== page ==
A cathedral ceiling in your home adds a beautiful, airy touch, but how can you prevent it from being a money pit of wasted electricity? This type of ceiling, which can soar to multiple stories, costs more to construct, heat, and light. If you’re building a new home, work with a reputable contractor to ensure that your trade-off for beauty isn’t a costly electric bill each month.
The Downside to Cathedral Ceilings
The expense involved in cathedral ceilings starts at the building stage. Because of the extra materials involved, the cost to frame a cathedral ceiling can be double the cost of a normal room with a flat ceiling.
By creating the extra space between the floor and the ground, heating and air-conditioning units must be robust enough to carry the extra load when heating and cooling the extra space.
Cathedral ceilings are prone to condensation that can compromise how durable the roof is and can affect the home’s energy efficiency.
To your contractor, these challenges are easily overcome by using the right materials and the right construction techniques to prevent performance problems in the future.
Making Cathedral Ceilings Air Tight and Moisture Resistant
Contractors have long debated how to solve some of the moisture and energy loss problems associated with cathedral ceilings, and have concluded that insulating the roof plays an important role in energy efficiency and roof performance. They have settled on two “best practices”: a ceiling insulated with batt insulation and a gap for ventilation or spray foam installation that needs no venting.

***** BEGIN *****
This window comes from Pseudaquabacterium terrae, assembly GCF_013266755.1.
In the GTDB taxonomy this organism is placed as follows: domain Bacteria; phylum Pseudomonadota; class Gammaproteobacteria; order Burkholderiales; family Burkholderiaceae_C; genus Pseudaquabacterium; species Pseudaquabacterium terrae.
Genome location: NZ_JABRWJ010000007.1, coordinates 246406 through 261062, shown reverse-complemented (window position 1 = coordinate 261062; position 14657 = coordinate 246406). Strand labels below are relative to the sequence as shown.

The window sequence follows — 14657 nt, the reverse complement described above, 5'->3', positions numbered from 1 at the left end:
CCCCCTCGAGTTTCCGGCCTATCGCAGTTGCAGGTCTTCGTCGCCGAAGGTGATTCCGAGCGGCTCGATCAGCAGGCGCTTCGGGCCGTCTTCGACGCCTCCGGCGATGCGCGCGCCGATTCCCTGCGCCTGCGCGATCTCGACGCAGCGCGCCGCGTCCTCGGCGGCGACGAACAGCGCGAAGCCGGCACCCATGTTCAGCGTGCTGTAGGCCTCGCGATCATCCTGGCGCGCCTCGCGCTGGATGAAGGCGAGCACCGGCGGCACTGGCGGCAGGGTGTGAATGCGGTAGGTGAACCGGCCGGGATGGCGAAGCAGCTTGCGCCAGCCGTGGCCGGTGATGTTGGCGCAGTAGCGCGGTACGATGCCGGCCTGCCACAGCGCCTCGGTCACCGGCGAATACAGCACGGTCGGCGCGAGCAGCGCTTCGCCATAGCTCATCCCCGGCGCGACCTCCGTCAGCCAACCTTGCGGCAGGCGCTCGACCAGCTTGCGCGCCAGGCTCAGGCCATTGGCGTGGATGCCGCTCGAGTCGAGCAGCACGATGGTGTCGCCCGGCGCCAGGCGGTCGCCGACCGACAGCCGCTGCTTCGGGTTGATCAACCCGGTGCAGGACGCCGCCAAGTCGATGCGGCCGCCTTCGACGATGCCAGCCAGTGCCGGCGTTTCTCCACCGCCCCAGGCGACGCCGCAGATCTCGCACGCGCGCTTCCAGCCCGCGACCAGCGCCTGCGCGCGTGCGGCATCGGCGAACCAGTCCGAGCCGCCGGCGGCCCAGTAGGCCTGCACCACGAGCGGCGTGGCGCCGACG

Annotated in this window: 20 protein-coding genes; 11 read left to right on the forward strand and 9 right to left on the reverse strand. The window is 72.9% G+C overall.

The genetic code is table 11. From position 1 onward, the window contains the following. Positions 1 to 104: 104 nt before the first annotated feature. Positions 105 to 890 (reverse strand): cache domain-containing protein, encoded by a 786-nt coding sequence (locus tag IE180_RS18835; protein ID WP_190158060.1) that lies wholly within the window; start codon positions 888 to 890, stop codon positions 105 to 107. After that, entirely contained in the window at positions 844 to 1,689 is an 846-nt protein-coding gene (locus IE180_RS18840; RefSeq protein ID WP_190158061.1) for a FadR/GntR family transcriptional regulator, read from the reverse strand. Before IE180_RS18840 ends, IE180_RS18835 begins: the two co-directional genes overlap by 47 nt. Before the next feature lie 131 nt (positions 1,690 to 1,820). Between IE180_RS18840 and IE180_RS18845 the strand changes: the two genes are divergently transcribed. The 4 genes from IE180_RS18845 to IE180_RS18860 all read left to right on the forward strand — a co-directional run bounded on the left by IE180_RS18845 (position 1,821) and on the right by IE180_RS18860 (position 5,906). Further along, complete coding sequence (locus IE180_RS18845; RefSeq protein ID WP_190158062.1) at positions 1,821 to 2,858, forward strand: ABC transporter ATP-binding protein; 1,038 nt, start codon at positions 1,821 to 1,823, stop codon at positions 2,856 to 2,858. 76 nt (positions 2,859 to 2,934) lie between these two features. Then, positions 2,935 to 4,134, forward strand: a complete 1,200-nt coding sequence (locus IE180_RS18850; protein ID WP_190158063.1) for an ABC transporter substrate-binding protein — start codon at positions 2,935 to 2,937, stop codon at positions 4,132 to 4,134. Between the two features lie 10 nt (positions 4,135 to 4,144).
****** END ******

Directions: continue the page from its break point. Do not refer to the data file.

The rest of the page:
The batt insulation method uses high R-value fiberglass insulation in the roof cavity between the roof and the ceiling, along with ventilation channels under the roof shaping. After the widespread use of cathedral ceilings in the 1970s and 80s, ventilation was seen as the cure-all to prevent moisture buildup and subsequent leaking, heat loss, ice dams, condensation, and rot.
More recently, the construction industry has looked toward properly insulated sloped roof assemblies without vents as a workable approach. When closed cell spray foam is properly applied to the underside of the roof sheathing, the result is an airtight ceiling that will block moisture laden air from entering the home and then condensing on the underside of the roof. This type of construction can keep energy costs lower.
Using a Conscientious Contractor
Regardless of what type of construction the contractor uses for the ceiling, strictly following currently accepted techniques reflected in building codes can make either approach effective. Local codes specify the proper way to install utilities, apply shingles, and use caulking or foam gaskets to seal around electrical boxes, HVAC registers, or any other vents added to the roof for other mechanical systems of the home.
When you hire a contractor to add a cathedral ceiling, you want to make sure that firm is experienced, ethical, and conscientious about doing the job right. Topp Remodeling & Construction is a local Utah contractor you can trust when you want a cathedral ceiling in your new home, remodel, or addition.